Certainly, the age-old belief that nightmares act as a “tension-reducing” process is subject to scrutiny, as recent studies suggest that nightmares often raise anxiety. This doesn’t imply that bad dreams can be harmful for us. Rather, think about the concept nightmares may produce stress, giving those who dream the chance to face their inner thoughts head-on, in both the dream and later in their waking life. Whether or not this really is beneficial depends on the dreamer’s depression, stress and anxiety levels, the particular life circumstance, and the personal preparation required for this level of dreaming.

Depression and Sleep Treatments

A standard therapy for depression today are SSRIs (selective serotonin re-uptake inhibitors), that increase serotonin levels and also raise moods. Ultimately, this minimizes REM sleep. Sometimes this is a very good thing, because the respite from bad dreams or nightmares is often a wonderful bonus when added to a much more restful night’s sleep. However, some patients have observed that SSRIs may increase their bad dreams and give them more weird dreams. So when looking for treatment methods for depression, it’s advised to tell the doctor about the insomnia and the bad dreams or nightmares, because a number of the popular antidepressants will only make these symptoms worse.

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Physical Exercise and Sleep

Exercise and Sleep

Have you ever noticed how after a great workout session you feel deliciously tired? You’re both satisfied and proud of yourself for taking care of your body and you understand that you’ve done something beneficial to improve your health. The explanation is there is a definite link between exercise and sleep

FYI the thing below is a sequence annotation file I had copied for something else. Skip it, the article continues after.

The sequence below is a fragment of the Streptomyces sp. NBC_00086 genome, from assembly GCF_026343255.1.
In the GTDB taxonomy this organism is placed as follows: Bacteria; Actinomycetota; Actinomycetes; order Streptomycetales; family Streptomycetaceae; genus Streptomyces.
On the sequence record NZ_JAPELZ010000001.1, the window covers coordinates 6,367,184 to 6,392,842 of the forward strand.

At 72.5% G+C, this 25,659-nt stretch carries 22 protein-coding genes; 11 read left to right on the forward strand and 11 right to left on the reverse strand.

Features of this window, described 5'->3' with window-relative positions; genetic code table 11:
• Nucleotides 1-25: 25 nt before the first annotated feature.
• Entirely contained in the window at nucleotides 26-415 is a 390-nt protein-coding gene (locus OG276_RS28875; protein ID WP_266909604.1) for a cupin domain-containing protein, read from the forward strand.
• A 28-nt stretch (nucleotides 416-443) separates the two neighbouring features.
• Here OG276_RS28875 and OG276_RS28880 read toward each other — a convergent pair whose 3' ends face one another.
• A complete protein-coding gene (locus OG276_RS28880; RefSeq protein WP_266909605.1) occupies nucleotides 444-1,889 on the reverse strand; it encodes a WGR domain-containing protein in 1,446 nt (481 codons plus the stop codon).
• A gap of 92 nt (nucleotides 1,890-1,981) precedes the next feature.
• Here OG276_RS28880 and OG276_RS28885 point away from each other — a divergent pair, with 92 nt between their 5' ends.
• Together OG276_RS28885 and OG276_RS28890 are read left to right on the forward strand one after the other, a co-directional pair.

Being active is clearly essential for maintaining your weight and robust muscles, but it offers plenty of other benefits too. People who exercise routinely are known to sleep better and move with more energy throughout the day.

Even though exercising will probably tire you out at first, it really provides much more energy in the long term. This is the way getting regular exercise helps improve your sleep and provides a lot of energy throughout the day.

Why You Need Regular Physical exercise

It is necessary to engage in regular exercise in order to maintain a healthy body. Your muscles demand exercise to stay in shape, but, many of your other systems need it too.

Heart health, regularity, and even a sharp mind will depend on exercise as it helps these systems stay well-oiled and in shape.

When exercise is part of a regular routine, it permits the body to wind down in the evening and prepare for a solid sleep. The more you tire yourself out during the day, the more likely you are to have consistently restful sleep night after night.